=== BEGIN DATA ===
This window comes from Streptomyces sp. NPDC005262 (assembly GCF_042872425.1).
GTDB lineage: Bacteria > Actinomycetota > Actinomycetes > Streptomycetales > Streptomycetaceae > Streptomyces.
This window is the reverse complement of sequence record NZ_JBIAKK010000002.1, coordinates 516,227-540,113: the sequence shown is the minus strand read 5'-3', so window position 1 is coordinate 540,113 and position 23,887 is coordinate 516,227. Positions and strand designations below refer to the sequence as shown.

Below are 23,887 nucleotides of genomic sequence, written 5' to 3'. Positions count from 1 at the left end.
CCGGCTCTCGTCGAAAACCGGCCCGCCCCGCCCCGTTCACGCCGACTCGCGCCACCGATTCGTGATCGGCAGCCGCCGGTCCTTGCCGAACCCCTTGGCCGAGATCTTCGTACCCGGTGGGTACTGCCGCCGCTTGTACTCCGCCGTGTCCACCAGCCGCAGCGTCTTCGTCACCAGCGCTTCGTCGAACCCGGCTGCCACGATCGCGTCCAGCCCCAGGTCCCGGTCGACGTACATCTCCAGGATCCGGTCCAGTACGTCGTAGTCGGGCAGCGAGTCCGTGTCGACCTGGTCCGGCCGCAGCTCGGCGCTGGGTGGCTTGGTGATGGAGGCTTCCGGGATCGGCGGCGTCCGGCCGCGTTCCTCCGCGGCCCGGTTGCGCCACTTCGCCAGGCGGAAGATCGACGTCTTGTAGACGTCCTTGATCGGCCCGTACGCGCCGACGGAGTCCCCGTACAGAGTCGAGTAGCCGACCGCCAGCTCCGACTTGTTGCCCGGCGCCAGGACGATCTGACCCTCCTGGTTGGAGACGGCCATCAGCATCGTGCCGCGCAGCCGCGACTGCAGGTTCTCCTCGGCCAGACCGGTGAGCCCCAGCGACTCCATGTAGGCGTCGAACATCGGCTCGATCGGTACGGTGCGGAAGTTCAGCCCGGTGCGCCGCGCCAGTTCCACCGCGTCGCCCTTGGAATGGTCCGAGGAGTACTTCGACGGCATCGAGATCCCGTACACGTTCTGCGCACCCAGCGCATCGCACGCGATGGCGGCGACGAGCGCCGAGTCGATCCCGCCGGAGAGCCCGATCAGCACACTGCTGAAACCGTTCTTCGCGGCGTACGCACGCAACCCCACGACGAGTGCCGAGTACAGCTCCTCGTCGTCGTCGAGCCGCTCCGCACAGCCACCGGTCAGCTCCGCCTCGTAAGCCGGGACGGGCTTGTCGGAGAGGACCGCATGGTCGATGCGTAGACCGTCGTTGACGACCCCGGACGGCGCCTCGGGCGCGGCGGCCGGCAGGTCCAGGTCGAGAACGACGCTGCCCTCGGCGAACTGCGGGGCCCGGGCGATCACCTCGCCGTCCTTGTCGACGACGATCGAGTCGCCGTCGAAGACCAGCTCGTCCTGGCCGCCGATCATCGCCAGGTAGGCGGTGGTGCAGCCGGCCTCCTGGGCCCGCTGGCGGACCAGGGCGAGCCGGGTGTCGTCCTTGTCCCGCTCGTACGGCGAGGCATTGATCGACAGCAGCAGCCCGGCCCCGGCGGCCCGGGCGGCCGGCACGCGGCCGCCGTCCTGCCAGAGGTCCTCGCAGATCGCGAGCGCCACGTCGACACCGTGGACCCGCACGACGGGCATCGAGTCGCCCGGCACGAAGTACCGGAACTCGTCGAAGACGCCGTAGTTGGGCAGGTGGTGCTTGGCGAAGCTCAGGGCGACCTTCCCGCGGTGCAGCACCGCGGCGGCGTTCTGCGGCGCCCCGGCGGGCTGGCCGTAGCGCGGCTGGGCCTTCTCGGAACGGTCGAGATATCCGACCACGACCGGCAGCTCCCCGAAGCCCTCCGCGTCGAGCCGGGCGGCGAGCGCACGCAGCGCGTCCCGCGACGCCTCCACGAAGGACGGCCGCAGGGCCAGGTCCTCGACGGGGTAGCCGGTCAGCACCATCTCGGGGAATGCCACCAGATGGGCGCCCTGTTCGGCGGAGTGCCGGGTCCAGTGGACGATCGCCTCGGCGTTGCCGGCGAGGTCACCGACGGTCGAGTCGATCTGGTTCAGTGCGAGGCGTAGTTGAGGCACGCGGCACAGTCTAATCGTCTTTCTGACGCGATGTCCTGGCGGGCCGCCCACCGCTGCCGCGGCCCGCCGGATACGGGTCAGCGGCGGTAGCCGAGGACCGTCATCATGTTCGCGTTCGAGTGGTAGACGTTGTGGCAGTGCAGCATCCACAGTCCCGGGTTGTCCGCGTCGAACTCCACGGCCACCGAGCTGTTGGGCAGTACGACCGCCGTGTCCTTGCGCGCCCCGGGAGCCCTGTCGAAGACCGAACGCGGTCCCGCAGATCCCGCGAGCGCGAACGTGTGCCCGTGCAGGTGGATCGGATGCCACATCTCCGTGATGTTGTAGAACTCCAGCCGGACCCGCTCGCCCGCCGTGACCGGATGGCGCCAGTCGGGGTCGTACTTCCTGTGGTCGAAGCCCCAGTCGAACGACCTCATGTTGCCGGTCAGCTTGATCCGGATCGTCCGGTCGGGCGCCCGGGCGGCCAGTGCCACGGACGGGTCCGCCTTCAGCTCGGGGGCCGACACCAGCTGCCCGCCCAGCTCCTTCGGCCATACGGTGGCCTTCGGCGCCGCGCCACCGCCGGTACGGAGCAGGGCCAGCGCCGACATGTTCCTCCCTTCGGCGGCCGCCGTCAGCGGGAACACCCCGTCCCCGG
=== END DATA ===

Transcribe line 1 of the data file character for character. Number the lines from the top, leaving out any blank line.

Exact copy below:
This window comes from Streptomyces sp. NPDC005262 (assembly GCF_042872425.1).